Soulard Market was not always the only public market in St. Louis; French Market and Mound Market are two other fairly well documented markets that served the residents of St. Louis inside Jefferson Avenue. But there was yet another one, the Reservoir Market, which is labeled as #7 in the upper right hand corner in Compton and Dry’s Pictorial St. Louis. What is very cool about the Compton and Dry image is that it shows the market’s namesake in a state of severe disrepair or demolition; the reservoir, which had served St. Louis’s early water needs, had already been replaced by other facilities. The building labeled #6 as “engine house” presumably provided the steam power to pump water up from the Mississippi.
The Reservoir Market is still standing, albeit in a highly damaged state; it was condemned for demolition in January 2013. After it ceased to be the Reservoir Market, it became the school for Sacred Heart Parish, as can be seen in the Sanborn Map below from the turn of the century. It also received an addition after the fifth bay. This is one of the oldest buildings in the city, dating from 1865, according to the National Register nomination. See it in better times in this post from the Preservation Research Office.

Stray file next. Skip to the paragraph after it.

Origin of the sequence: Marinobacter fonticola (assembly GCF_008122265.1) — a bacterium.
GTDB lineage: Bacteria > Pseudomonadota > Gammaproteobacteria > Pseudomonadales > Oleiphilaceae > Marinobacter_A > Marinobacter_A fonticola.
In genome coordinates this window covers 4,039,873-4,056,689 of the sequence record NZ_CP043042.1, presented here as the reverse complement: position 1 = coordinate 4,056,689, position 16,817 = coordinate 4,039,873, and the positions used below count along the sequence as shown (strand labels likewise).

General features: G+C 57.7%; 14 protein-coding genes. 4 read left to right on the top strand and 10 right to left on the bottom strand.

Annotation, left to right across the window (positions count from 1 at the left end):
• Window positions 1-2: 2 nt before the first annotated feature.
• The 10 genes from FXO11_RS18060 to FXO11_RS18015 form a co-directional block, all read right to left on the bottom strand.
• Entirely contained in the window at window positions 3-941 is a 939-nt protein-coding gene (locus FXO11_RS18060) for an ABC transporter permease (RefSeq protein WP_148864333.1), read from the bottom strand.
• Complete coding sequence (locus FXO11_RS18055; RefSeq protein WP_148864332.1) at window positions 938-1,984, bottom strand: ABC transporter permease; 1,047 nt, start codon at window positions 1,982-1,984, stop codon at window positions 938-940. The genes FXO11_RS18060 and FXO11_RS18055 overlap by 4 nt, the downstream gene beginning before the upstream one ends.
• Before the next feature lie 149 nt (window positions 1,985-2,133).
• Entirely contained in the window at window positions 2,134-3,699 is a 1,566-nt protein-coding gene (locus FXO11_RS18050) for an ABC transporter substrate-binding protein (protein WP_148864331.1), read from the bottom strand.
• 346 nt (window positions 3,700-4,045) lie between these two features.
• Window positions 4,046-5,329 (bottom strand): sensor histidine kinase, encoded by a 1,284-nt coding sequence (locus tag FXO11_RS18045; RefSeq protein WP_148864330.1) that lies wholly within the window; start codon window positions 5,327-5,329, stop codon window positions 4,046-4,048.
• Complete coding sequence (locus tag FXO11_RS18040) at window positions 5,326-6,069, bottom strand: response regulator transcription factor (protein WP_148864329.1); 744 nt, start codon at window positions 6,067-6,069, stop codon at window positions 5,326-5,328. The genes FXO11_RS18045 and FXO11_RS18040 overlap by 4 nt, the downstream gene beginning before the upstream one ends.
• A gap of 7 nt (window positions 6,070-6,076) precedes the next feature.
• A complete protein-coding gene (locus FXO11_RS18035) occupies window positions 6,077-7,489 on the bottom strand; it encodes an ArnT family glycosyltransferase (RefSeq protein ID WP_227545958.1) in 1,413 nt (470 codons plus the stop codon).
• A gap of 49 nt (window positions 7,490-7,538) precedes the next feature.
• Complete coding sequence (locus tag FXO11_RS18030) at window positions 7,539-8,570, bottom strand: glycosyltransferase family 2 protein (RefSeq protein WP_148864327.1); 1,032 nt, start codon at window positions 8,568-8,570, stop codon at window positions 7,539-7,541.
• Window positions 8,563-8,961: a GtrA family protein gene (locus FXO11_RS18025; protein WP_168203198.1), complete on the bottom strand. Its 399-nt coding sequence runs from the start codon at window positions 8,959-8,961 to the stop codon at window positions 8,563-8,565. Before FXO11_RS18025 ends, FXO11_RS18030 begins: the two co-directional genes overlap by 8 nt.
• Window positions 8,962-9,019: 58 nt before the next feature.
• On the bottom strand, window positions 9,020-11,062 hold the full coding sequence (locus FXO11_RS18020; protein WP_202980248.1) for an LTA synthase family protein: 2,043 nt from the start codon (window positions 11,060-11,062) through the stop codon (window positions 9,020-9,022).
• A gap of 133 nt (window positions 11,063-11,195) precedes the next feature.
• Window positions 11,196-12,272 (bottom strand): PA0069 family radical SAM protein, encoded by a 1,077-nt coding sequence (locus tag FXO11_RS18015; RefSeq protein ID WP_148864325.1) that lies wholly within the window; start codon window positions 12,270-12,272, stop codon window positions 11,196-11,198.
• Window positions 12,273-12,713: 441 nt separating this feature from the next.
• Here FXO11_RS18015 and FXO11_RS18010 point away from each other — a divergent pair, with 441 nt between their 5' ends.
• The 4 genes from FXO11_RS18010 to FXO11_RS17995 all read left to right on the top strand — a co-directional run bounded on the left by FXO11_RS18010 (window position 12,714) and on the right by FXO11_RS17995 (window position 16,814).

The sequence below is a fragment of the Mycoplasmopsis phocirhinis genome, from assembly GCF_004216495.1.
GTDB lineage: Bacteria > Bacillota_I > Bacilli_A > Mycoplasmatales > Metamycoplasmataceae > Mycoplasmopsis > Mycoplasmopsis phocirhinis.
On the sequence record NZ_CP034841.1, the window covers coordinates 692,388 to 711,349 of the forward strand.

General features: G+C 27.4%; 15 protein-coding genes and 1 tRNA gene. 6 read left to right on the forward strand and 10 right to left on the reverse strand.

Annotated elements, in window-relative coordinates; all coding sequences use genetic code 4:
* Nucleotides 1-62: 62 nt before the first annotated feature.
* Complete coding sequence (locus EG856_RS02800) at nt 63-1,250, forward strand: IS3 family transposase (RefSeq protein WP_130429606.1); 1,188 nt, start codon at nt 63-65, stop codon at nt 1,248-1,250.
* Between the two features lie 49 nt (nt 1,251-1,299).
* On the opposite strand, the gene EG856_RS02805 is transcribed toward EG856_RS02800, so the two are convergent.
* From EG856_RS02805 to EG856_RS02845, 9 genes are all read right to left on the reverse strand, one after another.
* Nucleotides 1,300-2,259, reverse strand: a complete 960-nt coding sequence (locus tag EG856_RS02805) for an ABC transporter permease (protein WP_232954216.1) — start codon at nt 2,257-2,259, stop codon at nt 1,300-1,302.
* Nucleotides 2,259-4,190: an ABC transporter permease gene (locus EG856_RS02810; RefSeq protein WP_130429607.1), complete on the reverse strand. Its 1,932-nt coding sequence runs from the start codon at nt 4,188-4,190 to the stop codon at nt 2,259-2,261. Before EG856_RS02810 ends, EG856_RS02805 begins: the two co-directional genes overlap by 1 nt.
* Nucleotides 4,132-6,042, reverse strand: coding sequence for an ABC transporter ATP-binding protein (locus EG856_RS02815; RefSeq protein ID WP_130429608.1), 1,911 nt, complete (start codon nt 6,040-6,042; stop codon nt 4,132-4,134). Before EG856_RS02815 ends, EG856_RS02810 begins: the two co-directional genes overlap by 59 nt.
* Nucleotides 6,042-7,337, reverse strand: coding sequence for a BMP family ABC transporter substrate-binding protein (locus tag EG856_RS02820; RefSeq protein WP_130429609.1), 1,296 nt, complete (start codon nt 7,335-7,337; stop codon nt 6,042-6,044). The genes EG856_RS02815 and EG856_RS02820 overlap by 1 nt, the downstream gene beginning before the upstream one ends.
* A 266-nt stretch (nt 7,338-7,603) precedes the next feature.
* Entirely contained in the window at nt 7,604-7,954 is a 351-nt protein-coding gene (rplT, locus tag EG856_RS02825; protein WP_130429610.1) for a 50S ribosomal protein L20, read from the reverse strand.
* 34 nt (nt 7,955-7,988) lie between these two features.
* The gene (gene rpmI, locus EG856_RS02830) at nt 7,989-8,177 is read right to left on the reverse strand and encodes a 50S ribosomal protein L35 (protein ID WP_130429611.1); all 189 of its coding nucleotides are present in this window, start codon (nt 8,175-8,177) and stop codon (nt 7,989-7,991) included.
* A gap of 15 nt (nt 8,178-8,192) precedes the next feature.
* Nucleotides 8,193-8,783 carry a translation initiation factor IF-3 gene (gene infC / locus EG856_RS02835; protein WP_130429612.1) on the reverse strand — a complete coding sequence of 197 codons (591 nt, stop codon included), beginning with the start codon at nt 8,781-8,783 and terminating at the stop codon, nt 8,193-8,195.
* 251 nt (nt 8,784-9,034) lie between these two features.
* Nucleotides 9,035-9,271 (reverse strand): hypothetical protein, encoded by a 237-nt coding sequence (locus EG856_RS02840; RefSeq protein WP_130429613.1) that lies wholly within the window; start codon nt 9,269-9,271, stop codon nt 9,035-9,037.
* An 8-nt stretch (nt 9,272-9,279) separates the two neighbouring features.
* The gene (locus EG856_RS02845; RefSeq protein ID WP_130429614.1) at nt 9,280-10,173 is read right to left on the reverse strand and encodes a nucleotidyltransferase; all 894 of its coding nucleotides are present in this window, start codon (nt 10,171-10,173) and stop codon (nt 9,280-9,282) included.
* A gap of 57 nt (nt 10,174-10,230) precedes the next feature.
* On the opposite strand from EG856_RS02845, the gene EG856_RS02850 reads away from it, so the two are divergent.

In what is largely a departure from other Catholic parishes, the school and church were located several blocks apart, unlike many Northside parishes whose schools sat across the street from their respective churches. Sacred Heart, a classic example of American architects’ creative eclecticism, apparently burned in 1981, only to be completely demolished in 1986. It is surely one of the greatest ecclesiastical losses to St. Louis’s built environment.